Like most skeptics, Whyte appears to take atheism for granted. Ten pages in, he tells us: “Most of my friends… claim to believe in a “superior intelligence” or “something higher than us.” Yet they will also cheerfully admit the absence of even a shred of evidence.” So you’re saying there is nothing in the universe greater than the conscious human mind? Then how do you keep breathing while you sleep? Does the conscious human mind organize and propel galaxies? Come on. If you think the human brain is so powerful, have you ever tried to get a song out of your head?
On the same theme, that there simply must not be a divine universal power of any kind, Whyte addresses the problem of evil (p. 85). There can’t be a god because of the inconsistency of an all-powerful, all-good being that allows evil. Skeptics and believers are never going to agree on this – it’s another case of begging the question. Who defines evil? Is a hurricane evil if no beings are harmed? What makes it ‘evil’ is the fact that people live in its path and some of them die. That’s our perception. People have died from choking on food. People die. If nobody died and the birth rate remained constant, I guarantee people would wish for death eventually! I believe evil derives from free will and human perception. If a deity controlled our every act and thought, there would hardly be a point in living. But these are religious/philosophical beliefs. To me there is very little point in debating these topics.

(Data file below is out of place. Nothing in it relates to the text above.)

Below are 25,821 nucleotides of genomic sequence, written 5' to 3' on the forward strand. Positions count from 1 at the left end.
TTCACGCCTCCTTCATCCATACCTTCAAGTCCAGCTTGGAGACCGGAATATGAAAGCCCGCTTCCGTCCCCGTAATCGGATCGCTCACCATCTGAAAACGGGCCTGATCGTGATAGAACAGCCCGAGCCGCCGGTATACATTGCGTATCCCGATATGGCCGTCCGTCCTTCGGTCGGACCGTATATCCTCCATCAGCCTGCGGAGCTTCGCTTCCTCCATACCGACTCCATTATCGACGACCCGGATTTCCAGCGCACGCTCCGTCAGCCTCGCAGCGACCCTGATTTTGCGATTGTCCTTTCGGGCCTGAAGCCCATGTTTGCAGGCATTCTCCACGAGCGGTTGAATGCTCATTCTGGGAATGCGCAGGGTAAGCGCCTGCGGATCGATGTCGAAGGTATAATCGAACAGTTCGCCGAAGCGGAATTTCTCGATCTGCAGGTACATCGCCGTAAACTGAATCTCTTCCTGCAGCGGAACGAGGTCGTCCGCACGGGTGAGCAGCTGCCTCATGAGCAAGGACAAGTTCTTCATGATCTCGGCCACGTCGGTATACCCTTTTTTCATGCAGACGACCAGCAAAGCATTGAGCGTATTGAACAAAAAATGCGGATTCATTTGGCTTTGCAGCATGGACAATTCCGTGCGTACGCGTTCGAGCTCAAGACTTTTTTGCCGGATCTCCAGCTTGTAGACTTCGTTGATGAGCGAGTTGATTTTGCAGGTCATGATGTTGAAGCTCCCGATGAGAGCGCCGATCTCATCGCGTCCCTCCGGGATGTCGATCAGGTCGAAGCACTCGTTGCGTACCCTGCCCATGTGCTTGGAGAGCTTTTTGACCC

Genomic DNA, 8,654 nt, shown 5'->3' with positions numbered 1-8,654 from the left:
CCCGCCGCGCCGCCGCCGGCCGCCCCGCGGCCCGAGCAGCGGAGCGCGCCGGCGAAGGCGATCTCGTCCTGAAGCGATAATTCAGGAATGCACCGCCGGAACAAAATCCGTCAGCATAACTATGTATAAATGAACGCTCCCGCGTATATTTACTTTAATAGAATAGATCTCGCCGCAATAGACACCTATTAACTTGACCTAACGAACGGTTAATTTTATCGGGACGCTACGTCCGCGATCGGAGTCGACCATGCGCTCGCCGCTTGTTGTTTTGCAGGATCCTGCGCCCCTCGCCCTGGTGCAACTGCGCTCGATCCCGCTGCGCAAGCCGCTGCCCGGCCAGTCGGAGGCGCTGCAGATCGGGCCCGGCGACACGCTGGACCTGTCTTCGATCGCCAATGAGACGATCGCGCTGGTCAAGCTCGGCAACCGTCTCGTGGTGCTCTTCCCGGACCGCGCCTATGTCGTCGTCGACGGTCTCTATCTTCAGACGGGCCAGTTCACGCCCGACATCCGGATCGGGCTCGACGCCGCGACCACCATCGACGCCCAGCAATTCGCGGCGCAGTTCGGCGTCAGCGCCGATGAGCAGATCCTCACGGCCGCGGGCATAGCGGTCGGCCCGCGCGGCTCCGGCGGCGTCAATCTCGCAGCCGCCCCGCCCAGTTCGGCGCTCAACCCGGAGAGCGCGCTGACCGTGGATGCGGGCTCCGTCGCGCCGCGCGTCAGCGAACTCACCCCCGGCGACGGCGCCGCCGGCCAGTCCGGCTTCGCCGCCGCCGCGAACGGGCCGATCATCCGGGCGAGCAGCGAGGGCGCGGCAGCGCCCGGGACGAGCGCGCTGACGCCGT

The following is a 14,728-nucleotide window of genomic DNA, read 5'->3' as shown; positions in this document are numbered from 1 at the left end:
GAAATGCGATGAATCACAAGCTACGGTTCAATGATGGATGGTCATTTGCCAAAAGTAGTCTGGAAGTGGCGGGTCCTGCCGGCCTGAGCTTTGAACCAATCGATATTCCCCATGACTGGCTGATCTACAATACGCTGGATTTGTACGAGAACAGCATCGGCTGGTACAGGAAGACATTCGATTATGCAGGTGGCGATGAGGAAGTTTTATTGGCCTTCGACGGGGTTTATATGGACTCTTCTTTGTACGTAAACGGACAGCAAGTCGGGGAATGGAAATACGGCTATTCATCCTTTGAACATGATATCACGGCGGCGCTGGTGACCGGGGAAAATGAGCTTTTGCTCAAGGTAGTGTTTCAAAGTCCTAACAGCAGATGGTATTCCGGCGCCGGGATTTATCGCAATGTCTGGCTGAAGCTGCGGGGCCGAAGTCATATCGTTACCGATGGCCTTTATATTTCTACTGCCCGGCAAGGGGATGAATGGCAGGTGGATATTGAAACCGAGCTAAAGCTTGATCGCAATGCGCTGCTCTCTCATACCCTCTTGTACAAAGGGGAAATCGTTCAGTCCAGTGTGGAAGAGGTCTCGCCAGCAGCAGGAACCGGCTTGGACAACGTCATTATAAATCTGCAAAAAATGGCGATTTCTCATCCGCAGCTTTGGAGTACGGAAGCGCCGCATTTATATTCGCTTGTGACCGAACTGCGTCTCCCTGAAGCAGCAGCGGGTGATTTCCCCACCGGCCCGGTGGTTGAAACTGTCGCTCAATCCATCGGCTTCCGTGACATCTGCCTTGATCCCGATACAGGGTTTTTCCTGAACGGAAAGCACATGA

Whyte trips over himself a bit when he uses the Declaration of Independence as an example of illogic. He says it isn’t self-evident that all men are created equal and entitled to life, liberty, and the pursuit of happiness. (I should mention that he’s not an American, a fact of which I’m sure he is quite glad). Undoubtedly he is right – our Declaration is a beautiful piece of outrageous rhetoric – but where would we be if we had to compose every decision like a mathematical proof? “We hold these truths to be backed up by rigorous double-blind psychological testing, that some people tend to resent slavery.” Erk. Similarly he takes issue with an element of the Universal Declaration of Human Rights. He even points out that it’s illogical to write off a belief just because Hitler believed it. Um, could you not have found less controversial examples to teach us logic?
The section on Weird Ideas (p. 91) takes the cake. Whyte writes off numerology, astrology, and homeopathy, among other things, saying we know they’re just weird. Now, how is this going to convince anyone who believes in these things to stop believing in them? I happen to think it’s weird for people to wear uncomfortable shoes to work, and even weirder for everyone to work a 40-hour week when the amount of work required varies from person to person and day to day. Not everyone agrees on how to define weirdness.
Somehow there must be a path between being too credulous and too logical, between Shirley MacLaine and Mr. Spock.